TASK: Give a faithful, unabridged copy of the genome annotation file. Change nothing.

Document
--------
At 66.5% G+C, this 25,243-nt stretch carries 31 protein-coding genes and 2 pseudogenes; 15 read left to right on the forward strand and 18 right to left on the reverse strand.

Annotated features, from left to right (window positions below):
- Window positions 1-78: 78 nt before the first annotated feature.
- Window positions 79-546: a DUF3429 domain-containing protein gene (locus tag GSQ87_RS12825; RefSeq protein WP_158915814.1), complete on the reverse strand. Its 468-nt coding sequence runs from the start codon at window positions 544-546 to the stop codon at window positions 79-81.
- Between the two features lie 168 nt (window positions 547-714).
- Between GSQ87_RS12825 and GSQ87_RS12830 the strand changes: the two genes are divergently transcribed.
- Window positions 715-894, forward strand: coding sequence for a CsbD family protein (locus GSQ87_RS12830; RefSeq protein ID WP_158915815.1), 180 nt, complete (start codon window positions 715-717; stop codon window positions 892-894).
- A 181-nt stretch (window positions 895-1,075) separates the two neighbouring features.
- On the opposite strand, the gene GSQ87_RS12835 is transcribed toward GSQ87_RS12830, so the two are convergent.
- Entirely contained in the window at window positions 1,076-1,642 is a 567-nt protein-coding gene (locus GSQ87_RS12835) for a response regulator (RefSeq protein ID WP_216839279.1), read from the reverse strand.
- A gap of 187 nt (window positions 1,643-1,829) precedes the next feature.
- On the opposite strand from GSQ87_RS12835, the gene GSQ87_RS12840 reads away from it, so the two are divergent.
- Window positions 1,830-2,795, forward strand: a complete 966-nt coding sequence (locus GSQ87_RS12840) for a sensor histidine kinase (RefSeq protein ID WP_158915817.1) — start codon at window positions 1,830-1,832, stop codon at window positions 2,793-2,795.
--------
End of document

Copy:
At 66.5% G+C, this 25,243-nt stretch carries 31 protein-coding genes and 2 pseudogenes; 15 read left to right on the forward strand and 18 right to left on the reverse strand.

Annotated features, from left to right (window positions below):
- Window positions 1-78: 78 nt before the first annotated feature.
- Window positions 79-546: a DUF3429 domain-containing protein gene (locus tag GSQ87_RS12825; RefSeq protein WP_158915814.1), complete on the reverse strand. Its 468-nt coding sequence runs from the start codon at window positions 544-546 to the stop codon at window positions 79-81.
- Between the two features lie 168 nt (window positions 547-714).
- Between GSQ87_RS12825 and GSQ87_RS12830 the strand changes: the two genes are divergently transcribed.
- Window positions 715-894, forward strand: coding sequence for a CsbD family protein (locus GSQ87_RS12830; RefSeq protein ID WP_158915815.1), 180 nt, complete (start codon window positions 715-717; stop codon window positions 892-894).
- A 181-nt stretch (window positions 895-1,075) separates the two neighbouring features.
- On the opposite strand, the gene GSQ87_RS12835 is transcribed toward GSQ87_RS12830, so the two are convergent.
- Entirely contained in the window at window positions 1,076-1,642 is a 567-nt protein-coding gene (locus GSQ87_RS12835) for a response regulator (RefSeq protein ID WP_216839279.1), read from the reverse strand.
- A gap of 187 nt (window positions 1,643-1,829) precedes the next feature.
- On the opposite strand from GSQ87_RS12835, the gene GSQ87_RS12840 reads away from it, so the two are divergent.
- Window positions 1,830-2,795, forward strand: a complete 966-nt coding sequence (locus GSQ87_RS12840) for a sensor histidine kinase (RefSeq protein ID WP_158915817.1) — start codon at window positions 1,830-1,832, stop codon at window positions 2,793-2,795.